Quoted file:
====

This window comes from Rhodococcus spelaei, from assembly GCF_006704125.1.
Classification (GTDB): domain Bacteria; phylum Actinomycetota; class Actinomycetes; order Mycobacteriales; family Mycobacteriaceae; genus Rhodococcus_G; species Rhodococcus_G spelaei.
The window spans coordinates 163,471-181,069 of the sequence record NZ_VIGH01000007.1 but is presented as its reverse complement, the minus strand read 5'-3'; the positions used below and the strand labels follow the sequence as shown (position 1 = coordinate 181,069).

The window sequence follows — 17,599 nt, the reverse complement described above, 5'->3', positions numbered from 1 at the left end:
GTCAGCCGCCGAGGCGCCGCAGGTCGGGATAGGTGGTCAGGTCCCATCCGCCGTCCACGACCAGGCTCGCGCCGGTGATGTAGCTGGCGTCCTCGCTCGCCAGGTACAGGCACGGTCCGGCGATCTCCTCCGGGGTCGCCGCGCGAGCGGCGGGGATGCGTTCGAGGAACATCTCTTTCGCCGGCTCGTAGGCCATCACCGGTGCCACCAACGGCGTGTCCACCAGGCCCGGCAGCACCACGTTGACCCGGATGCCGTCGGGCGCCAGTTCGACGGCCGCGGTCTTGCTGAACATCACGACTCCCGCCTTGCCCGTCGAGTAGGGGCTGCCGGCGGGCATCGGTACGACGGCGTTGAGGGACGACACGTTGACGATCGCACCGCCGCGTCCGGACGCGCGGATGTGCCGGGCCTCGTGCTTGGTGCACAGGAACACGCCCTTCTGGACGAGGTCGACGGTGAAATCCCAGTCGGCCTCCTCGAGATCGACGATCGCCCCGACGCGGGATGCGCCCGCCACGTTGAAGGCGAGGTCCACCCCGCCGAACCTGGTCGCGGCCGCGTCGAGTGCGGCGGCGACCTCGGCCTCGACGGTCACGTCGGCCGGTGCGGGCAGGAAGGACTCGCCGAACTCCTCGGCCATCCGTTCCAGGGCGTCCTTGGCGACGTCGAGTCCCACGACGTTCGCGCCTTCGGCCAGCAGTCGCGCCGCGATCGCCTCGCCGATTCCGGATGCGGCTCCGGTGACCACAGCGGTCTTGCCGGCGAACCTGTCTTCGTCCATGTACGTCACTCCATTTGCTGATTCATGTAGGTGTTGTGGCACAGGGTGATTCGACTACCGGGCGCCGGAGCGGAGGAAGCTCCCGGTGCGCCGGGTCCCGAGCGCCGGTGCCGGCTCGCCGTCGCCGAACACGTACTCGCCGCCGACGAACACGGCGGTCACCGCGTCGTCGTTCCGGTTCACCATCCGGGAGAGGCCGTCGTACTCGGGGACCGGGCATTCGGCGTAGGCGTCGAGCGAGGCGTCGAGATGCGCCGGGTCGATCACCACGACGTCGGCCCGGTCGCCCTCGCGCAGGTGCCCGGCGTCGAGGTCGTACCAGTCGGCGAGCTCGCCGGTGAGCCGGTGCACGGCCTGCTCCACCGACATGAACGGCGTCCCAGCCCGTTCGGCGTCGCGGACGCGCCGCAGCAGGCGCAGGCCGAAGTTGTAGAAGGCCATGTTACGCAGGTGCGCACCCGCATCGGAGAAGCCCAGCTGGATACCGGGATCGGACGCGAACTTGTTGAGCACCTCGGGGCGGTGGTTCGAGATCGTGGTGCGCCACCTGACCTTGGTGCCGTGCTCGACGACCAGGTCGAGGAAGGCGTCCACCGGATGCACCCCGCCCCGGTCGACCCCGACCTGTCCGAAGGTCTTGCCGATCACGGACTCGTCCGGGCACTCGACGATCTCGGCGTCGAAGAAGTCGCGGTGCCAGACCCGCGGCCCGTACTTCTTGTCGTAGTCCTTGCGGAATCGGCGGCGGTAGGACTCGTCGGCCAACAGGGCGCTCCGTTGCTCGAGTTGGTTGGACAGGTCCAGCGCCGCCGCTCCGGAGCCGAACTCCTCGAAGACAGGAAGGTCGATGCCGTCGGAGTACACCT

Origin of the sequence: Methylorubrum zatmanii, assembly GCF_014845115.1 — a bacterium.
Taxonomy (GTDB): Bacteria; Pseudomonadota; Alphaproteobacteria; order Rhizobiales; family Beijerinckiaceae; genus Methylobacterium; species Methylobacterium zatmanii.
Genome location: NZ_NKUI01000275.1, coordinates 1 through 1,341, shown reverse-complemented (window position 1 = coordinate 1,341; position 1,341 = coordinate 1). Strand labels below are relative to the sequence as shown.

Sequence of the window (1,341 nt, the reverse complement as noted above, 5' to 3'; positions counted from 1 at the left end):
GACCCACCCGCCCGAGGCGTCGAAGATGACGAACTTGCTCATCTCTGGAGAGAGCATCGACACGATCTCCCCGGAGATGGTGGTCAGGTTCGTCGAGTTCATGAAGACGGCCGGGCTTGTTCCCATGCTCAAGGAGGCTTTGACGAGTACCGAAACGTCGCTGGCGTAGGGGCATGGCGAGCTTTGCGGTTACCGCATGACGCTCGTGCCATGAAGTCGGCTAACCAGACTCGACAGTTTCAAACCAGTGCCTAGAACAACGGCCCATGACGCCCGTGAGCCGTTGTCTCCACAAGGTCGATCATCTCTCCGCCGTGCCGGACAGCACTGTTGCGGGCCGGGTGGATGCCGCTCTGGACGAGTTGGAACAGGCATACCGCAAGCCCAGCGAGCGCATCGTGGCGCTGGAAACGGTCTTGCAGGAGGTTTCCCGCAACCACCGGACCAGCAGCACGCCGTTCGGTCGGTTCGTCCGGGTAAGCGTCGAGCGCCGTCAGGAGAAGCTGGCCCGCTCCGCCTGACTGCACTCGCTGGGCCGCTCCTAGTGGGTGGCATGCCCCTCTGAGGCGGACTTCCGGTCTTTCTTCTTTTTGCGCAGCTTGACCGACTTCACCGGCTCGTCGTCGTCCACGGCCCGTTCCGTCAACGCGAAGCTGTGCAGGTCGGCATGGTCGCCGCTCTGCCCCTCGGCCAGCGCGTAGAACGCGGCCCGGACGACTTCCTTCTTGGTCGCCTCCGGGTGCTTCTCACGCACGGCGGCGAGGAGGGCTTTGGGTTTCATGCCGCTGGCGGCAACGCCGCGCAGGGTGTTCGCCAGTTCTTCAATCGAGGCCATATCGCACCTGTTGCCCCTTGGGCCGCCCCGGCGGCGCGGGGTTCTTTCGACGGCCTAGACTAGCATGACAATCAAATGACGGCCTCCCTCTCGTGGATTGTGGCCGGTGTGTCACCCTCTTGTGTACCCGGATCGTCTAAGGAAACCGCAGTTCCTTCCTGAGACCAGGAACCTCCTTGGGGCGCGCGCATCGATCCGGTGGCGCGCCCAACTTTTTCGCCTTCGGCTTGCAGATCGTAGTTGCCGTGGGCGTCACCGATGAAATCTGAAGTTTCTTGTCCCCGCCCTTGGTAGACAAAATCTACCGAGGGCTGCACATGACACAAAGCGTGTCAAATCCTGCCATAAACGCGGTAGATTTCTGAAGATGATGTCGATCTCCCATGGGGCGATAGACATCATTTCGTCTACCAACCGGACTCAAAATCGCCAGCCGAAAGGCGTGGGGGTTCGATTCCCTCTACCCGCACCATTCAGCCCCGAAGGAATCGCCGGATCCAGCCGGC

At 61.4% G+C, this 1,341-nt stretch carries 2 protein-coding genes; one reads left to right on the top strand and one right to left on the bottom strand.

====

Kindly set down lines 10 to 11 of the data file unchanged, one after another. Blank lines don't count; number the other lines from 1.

GACCCACCCGCCCGAGGCGTCGAAGATGACGAACTTGCTCATCTCTGGAGAGAGCATCGACACGATCTCCCCGGAGATGGTGGTCAGGTTCGTCGAGTTCATGAAGACGGCCGGGCTTGTTCCCATGCTCAAGGAGGCTTTGACGAGTACCGAAACGTCGCTGGCGTAGGGGCATGGCGAGCTTTGCGGTTACCGCATGACGCTCGTGCCATGAAGTCGGCTAACCAGACTCGACAGTTTCAAACCAGTGCCTAGAACAACGGCCCATGACGCCCGTGAGCCGTTGTCTCCACAAGGTCGATCATCTCTCCGCCGTGCCGGACAGCACTGTTGCGGGCCGGGTGGATGCCGCTCTGGACGAGTTGGAACAGGCATACCGCAAGCCCAGCGAGCGCATCGTGGCGCTGGAAACGGTCTTGCAGGAGGTTTCCCGCAACCACCGGACCAGCAGCACGCCGTTCGGTCGGTTCGTCCGGGTAAGCGTCGAGCGCCGTCAGGAGAAGCTGGCCCGCTCCGCCTGACTGCACTCGCTGGGCCGCTCCTAGTGGGTGGCATGCCCCTCTGAGGCGGACTTCCGGTCTTTCTTCTTTTTGCGCAGCTTGACCGACTTCACCGGCTCGTCGTCGTCCACGGCCCGTTCCGTCAACGCGAAGCTGTGCAGGTCGGCATGGTCGCCGCTCTGCCCCTCGGCCAGCGCGTAGAACGCGGCCCGGACGACTTCCTTCTTGGTCGCCTCCGGGTGCTTCTCACGCACGGCGGCGAGGAGGGCTTTGGGTTTCATGCCGCTGGCGGCAACGCCGCGCAGGGTGTTCGCCAGTTCTTCAATCGAGGCCATATCGCACCTGTTGCCCCTTGGGCCGCCCCGGCGGCGCGGGGTTCTTTCGACGGCCTAGACTAGCATGACAATCAAATGACGGCCTCCCTCTCGTGGATTGTGGCCGGTGTGTCACCCTCTTGTGTACCCGGATCGTCTAAGGAAACCGCAGTTCCTTCCTGAGACCAGGAACCTCCTTGGGGCGCGCGCATCGATCCGGTGGCGCGCCCAACTTTTTCGCCTTCGGCTTGCAGATCGTAGTTGCCGTGGGCGTCACCGATGAAATCTGAAGTTTCTTGTCCCCGCCCTTGGTAGACAAAATCTACCGAGGGCTGCACATGACACAAAGCGTGTCAAATCCTGCCATAAACGCGGTAGATTTCTGAAGATGATGTCGATCTCCCATGGGGCGATAGACATCATTTCGTCTACCAACCGGACTCAAAATCGCCAGCCGAAAGGCGTGGGGGTTCGATTCCCTCTACCCGCACCATTCAGCCCCGAAGGAATCGCCGGATCCAGCCGGC

At 61.4% G+C, this 1,341-nt stretch carries 2 protein-coding genes; one reads left to right on the top strand and one right to left on the bottom strand.